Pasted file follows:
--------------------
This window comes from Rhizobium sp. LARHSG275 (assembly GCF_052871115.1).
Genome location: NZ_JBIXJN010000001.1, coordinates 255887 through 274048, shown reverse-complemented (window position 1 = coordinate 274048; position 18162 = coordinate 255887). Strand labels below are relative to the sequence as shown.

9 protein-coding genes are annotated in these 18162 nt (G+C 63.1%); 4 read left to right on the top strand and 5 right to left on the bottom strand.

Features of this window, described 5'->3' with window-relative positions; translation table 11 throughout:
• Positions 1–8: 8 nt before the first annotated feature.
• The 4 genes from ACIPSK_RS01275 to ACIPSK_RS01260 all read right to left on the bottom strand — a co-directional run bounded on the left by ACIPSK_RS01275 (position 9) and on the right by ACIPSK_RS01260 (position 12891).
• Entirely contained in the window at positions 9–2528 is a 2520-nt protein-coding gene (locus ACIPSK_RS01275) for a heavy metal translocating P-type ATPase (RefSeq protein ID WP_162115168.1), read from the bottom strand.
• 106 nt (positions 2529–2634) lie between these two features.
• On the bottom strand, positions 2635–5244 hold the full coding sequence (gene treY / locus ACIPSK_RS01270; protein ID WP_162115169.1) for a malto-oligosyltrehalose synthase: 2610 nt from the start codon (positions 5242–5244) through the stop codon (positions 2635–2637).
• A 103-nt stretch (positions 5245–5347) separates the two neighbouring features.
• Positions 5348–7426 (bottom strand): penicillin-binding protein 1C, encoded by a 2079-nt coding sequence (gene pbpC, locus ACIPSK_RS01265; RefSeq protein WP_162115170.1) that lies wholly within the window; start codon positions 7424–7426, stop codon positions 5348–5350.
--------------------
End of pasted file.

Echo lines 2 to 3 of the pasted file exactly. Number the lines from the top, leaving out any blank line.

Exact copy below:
Genome location: NZ_JBIXJN010000001.1, coordinates 255887 through 274048, shown reverse-complemented (window position 1 = coordinate 274048; position 18162 = coordinate 255887). Strand labels below are relative to the sequence as shown.

9 protein-coding genes are annotated in these 18162 nt (G+C 63.1%); 4 read left to right on the top strand and 5 right to left on the bottom strand.